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CPS reported record new daily case numbers on Tuesday — 422 students and 274 adults. That was part of the first data to emerge from the two days of school that took place after the two-week winter break and before the cancellations.
Those figures are double the number of cases CPS was reporting when students and staff members started their holiday vacation last month. About 330,000 students are enrolled in CPS, the nation’s third-largest school district. CPS doesn’t report case numbers associated with its charter schools on its online COVID-19 tracker.
As of Wednesday evening, about 9,000 students and a record 2,300 staff members were in isolation because they tested positive for COVID-19 or quarantine because they had come in close contact with an infected person. With so many students and staff out because they have COVID-19 or are a close contact, absenteeism — more than the teachers union action — could be the main reason many classes aren’t meeting.
Some schools that individually announced the cancellation of Friday classes cited a lack of staffing.
“While we do have a limited number of teachers and staff who have been coming to work, at this time we do not meet the staffing threshold provided by CPS to safely offer in-person instruction or programming tomorrow, January 7,” the memo from Oriole Park School read. “… If the closure continues, and we do not have adequate staff to offer in-person programming on Monday, we will have packets of asynchronous activities available for pick up. There is no plan for remote instruction at this time in any CPS school.”
Pulaski Principal Diana Racasi wrote to parents Thursday that in lieu of in-person classes Friday, “digital resources will be shared on Pulaski’s webpage with multiple projects that students can work on at home independently or with family members or other adults. … Each project can be completed over multiple days, and the projects can be completed in any order. Please email admin if you would like copies to be made for pick up.”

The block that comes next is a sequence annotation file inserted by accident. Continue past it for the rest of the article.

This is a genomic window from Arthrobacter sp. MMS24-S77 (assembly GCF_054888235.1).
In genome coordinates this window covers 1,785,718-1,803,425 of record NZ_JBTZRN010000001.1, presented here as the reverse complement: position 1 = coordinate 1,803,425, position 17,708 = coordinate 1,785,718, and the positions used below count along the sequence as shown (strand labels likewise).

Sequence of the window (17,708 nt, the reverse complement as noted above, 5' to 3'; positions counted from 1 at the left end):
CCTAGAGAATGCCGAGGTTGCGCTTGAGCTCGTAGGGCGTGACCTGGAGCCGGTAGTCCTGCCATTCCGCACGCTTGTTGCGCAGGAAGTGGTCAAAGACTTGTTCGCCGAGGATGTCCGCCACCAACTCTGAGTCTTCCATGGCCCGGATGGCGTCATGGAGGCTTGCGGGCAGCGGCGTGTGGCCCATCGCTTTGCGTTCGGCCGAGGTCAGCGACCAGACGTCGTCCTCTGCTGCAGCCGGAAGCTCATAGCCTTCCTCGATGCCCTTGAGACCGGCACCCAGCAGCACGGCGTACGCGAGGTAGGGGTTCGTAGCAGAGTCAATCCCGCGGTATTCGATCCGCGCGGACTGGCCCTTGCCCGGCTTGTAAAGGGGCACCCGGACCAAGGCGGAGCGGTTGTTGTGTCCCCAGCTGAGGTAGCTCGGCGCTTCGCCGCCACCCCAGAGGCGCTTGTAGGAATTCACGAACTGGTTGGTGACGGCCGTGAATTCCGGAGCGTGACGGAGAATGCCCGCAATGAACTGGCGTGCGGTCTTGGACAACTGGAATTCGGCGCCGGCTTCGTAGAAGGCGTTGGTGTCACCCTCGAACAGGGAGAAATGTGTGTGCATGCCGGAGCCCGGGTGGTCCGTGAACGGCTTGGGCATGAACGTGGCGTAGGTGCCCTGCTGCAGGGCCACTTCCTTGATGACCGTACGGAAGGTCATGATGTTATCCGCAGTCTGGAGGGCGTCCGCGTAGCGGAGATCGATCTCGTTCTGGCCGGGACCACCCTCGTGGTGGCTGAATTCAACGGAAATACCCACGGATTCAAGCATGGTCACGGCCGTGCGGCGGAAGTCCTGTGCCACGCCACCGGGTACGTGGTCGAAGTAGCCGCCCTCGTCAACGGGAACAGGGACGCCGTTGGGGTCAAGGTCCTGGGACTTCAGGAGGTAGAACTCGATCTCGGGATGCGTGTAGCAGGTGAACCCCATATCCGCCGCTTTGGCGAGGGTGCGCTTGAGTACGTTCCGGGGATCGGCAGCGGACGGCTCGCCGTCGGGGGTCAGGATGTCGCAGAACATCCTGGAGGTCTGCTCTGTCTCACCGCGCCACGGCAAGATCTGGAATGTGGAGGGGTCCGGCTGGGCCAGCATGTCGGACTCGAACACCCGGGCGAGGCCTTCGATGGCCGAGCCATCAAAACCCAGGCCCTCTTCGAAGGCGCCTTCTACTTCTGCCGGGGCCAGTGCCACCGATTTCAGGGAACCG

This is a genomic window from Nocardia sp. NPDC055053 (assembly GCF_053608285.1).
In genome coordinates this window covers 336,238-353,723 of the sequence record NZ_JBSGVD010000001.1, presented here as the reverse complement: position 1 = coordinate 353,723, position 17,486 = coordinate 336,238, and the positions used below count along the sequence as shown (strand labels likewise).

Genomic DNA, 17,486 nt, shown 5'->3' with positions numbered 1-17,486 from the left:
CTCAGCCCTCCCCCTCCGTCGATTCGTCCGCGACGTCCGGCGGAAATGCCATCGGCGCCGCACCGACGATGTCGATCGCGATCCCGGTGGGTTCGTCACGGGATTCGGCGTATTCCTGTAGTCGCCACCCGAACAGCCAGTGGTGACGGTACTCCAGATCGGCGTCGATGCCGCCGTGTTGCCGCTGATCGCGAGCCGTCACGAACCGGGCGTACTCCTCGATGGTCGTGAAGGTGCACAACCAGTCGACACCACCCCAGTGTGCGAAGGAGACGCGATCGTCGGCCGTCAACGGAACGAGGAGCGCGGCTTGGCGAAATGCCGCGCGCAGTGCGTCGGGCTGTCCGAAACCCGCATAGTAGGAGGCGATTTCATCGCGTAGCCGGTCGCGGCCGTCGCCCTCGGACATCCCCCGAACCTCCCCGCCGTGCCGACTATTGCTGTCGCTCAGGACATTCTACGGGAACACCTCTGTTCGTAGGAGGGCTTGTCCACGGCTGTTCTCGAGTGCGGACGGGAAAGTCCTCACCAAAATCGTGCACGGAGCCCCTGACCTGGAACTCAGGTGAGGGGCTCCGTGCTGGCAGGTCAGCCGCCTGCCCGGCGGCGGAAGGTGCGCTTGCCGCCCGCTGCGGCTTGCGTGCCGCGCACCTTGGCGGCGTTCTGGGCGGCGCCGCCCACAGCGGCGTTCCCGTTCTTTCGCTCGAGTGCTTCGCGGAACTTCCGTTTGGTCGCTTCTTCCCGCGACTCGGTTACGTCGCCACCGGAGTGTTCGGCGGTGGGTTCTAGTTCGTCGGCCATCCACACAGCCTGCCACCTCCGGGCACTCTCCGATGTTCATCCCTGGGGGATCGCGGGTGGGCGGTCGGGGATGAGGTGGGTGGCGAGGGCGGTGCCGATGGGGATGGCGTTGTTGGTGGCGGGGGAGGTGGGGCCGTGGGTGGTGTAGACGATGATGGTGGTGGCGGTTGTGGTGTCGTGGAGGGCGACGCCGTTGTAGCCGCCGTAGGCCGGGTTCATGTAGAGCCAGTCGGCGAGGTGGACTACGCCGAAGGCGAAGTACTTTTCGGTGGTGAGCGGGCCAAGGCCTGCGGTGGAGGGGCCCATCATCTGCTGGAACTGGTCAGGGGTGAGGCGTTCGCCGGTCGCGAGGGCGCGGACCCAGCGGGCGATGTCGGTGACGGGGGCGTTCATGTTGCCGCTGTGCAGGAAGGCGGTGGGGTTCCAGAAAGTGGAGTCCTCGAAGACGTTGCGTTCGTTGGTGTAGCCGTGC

Racasi also wrote: “I want to acknowledge the extremely challenging predicament we all are having to deal with on some level. I know this is difficult for everyone. This remains to be a deeply complicated issue with valid concerns on both sides.”
Chicago public health Commissioner Dr. Allison Arwady has repeatedly said schools are not dangerous settings for transmission and infection in kids rarely leads to hospitalization. She expressed hope Thursday that students will use the days off to get vaccinated if they have not done so already.
More than half of district students 12 to 17 years old and nearly 12% of students 5 to 11 are fully vaccinated, according to the district. CPS says about 91% of its staff is fully vaccinated.
Across Illinois on Thursday, 44,089 new confirmed and probable cases were reported.
While the holidays likely resulted in some distortions in the recent daily counts, cases have exploded in the past two weeks. During the week ending Dec. 23, the state was averaging 12,573 new cases per day, compared with an average of 27,141 per day during the past week.
The number of people with COVID-19 in Illinois hospitals also continues to set records on a daily basis, pushing the average number of COVID-19 patients in hospital beds per day to 6,419 over the past week, up from an average of 3,987 per day two weeks earlier.
Thanks in large part to vaccines, a smaller percentage of those who are getting infected are ending up in the hospital or dying compared with the fall 2020 surge, but deaths are on the rise.
Health officials on Thursday reported 104 coronavirus-related deaths, the most in a day in nearly a year. Over the past week, the state has averaged 63 deaths per day, up from 53 per day two weeks earlier.
The state has recorded 28,260 deaths since the pandemic began.
This is a developing story. Check back for updates.
Chicago Tribune reporter Joe Mahr contributed to this report.